Diagnosis Epidemic: A Major Health Threat
By H.Gilbert Welch, Lisa Schwartz and Steven Woloshin
(What's Making Us Sick Is An Epidemic Of Diagnoses) The New York Times 1/10/07
For most Americans, the biggest health threat is not avian flu, West Nile or mad
cow disease. It's our health-care system. Americans live longer than ever, yet
more of us are told we are sick. How can this be? One reason is that we devote
more resources to medical care than any other country. Some of this investment
is productive, curing disease and alleviating suffering. But it also leads to
more diagnoses, a trend that has become an epidemic.
This epidemic is a threat to your health. It has two distinct sources. One is
the medicalization of everyday life. Most of us experience physical or
emotional sensations we don't like, and in the past, this was considered a part
of life. Increasingly, however, such sensations are considered symptoms of
Everyday experiences like insomnia, sadness, twitchy legs and impaired sex drive
now become diagnoses: sleep disorder, depression, restless leg syndrome and
Perhaps most worrisome is the medicalization of childhood. If children cough
after exercising, they have asthma; if they have trouble reading, they are
dyslexic; if they are unhappy, they are depressed; and if they alternate
between unhappiness and liveliness, they have bipolar disorder. While these
diagnoses may benefit the few with severe symptoms, one has to wonder about the
effect on the many whose symptoms are mild, intermittent or transient. The other source is the drive to find disease early.
While diagnoses used to be reserved for serious illness, we now diagnose illness
in people who have no symptoms at all, those with so-called predisease or those
Two developments accelerate this process. First, advanced technology allows
doctors to look really hard for things to be wrong. We can detect trace
molecules in the blood. We can direct fiber-optic devices into every orifice.
And CT scans, ultrasounds, M.R.I. and PET scans let doctors define subtle
structural defects deep inside the body. These technologies make it possible to
give a diagnosis to just about everybody: arthritis in people without joint
pain, stomach damage in people without heartburn and prostate cancer in over a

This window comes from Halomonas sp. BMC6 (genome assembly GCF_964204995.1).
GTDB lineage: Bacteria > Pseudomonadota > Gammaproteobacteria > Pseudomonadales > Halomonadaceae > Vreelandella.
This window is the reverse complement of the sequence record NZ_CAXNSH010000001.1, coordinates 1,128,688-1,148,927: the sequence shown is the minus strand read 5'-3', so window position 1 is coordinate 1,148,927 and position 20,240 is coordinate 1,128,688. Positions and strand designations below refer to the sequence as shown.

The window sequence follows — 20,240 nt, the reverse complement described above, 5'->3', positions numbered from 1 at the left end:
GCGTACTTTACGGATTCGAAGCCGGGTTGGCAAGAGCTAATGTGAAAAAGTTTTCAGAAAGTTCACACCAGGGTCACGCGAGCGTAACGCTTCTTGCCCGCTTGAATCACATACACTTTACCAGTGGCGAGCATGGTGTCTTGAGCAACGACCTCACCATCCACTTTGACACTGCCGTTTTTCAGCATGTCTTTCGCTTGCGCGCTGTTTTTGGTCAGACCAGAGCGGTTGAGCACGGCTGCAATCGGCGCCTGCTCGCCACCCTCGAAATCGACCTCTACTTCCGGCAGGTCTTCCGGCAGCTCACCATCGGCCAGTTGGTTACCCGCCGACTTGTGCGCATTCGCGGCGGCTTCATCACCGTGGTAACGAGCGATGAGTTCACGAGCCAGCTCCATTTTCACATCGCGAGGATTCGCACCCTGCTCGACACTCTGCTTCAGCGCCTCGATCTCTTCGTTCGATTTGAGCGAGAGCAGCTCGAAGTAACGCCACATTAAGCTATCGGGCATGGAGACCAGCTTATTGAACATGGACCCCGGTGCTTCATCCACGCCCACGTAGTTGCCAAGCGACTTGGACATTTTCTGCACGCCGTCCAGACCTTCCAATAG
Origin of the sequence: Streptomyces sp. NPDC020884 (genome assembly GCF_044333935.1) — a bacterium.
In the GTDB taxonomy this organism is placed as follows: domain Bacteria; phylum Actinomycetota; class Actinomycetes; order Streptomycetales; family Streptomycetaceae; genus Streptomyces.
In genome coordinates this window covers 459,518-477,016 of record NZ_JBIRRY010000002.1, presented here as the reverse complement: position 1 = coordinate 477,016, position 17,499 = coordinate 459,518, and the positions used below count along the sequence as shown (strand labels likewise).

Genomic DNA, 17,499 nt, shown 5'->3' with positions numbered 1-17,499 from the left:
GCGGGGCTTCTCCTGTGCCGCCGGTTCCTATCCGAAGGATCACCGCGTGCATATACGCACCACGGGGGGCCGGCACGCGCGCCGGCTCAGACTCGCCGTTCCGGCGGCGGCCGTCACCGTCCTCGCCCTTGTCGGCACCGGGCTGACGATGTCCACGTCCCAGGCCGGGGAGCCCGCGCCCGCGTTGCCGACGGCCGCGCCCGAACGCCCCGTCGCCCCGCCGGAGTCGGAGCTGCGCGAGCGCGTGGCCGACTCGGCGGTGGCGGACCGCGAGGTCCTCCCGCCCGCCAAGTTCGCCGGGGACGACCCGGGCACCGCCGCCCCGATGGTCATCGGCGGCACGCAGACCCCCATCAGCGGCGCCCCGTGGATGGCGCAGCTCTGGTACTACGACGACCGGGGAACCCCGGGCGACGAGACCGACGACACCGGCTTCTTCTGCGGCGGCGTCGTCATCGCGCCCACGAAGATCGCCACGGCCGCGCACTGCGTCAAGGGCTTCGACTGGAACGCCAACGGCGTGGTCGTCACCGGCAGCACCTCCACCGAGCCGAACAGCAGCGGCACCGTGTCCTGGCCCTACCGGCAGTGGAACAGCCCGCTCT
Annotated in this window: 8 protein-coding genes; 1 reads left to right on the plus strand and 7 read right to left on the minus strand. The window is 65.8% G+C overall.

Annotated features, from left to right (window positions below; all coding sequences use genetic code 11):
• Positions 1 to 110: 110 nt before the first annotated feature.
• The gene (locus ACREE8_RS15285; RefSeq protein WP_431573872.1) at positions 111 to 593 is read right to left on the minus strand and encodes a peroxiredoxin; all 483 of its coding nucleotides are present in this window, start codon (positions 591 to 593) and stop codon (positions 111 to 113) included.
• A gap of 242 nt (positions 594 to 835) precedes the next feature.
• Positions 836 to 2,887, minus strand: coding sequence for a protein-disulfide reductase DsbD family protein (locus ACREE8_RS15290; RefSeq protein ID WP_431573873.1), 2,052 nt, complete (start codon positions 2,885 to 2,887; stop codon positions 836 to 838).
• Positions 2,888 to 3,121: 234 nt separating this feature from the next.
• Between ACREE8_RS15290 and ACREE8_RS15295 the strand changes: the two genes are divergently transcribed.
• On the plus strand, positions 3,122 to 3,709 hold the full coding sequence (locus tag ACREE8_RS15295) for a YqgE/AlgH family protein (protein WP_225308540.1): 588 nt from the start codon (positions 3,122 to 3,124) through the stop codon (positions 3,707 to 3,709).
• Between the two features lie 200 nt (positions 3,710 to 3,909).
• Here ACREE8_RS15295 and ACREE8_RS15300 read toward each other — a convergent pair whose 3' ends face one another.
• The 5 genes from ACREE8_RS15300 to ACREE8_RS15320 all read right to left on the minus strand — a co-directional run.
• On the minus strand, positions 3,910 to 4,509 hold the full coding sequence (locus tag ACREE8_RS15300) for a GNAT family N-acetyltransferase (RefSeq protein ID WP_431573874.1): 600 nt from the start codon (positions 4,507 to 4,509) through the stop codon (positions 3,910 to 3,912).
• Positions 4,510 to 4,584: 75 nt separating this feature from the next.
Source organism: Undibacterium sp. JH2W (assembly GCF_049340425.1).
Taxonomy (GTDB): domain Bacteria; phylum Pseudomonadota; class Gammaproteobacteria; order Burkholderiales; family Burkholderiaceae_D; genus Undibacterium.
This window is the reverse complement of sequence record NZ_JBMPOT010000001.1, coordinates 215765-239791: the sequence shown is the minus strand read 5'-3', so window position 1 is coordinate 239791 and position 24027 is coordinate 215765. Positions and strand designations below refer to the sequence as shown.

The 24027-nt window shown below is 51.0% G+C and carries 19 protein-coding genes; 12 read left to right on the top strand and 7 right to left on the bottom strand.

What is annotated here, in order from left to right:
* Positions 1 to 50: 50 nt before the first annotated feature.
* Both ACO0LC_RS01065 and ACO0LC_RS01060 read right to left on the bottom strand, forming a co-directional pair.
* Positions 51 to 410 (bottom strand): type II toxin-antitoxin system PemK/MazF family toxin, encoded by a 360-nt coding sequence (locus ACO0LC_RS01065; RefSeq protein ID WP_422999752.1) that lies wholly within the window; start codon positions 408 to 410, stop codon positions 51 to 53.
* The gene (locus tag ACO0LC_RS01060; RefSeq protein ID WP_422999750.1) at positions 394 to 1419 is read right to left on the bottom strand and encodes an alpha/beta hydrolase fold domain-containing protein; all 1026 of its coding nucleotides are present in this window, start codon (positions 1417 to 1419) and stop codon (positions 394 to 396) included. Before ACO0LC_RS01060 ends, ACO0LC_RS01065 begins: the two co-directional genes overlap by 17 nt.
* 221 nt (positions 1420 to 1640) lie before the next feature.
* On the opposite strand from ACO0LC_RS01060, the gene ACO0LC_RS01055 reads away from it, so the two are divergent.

million people who, but for testing, would have lived as long without being a
Second, the rules are changing. Expert panels constantly expand what constitutes
disease: thresholds for diagnosing diabetes, hypertension, osteoporosis and
obesity have all fallen in the past few years. The criterion for normal
cholesterol has dropped multiple times. With these changes, disease can now be
diagnosed in more than half the population.
Most of us assume that all this additional diagnosis can only be beneficial. And
some of it is. But at the extreme, the logic of early detection is absurd. If
more than half of us are sick, what does it mean to be normal? Many more of us
harbor "pre-disease" than will ever get disease, and all of us are "at risk."
The medicalization of everyday life is no less problematic. Exactly what are we
doing to our children when 40 percent of summer campers are on one or more
chronic prescription medications?
No one should take the process of making people into patients lightly. There are
real drawbacks. Simply labeling people as diseased can make them feel anxious
and vulnerable &emdash; a particular concern in children. But the real problem with the epidemic
of diagnoses is that it leads to an epidemic of treatments. Not all treatments
have important benefits, but almost all can have harms. Sometimes the harms are
known, but often the harms of new therapies take years to emerge &emdash; after many have been exposed. For the severely ill, these harms
generally pale relative to the potential benefits. But for those experiencing
mild symptoms, the harms become much more relevant. And for the many labeled as
having predisease or as being "at risk" but destined to remain healthy,
treatment can only cause harm.
The epidemic of diagnoses has many causes. More diagnoses mean more money for
drug manufacturers, hospitals, physicians and disease advocacy groups.
Researchers, and even the disease-based organization of the National Institutes
of Health, secure their stature (and financing) by promoting the detection of
"their" disease. Medico-legal concerns also drive the epidemic. While failing
to make a diagnosis can result in lawsuits, there are no corresponding
penalties for over diagnosis. Thus, the path of least resistance for clinicians
is to diagnose liberally - even when we wonder if doing so really helps our
As more of us are being told we are sick, fewer of us are being told we are
well. People need to think hard about the benefits and risks of increased
diagnosis: the fundamental question they face is whether or not to become a
patient. And doctors need to remember the value of reassuring people that they
are not sick. Perhaps someone should start monitoring a new health metric: the
proportion of the population not requiring medical care. And the National
Institutes of Health could propose a new goal for medical researchers: reduce
the need for medical services, not increase it.
Dr. Welch is the author of "Should I Be Tested for Cancer? Maybe Not and Here's
Why" (University of California Press). Dr. Schwartz and Dr. Woloshin are senior
research associates at the VA Outcomes Group in White River Junction,Vt.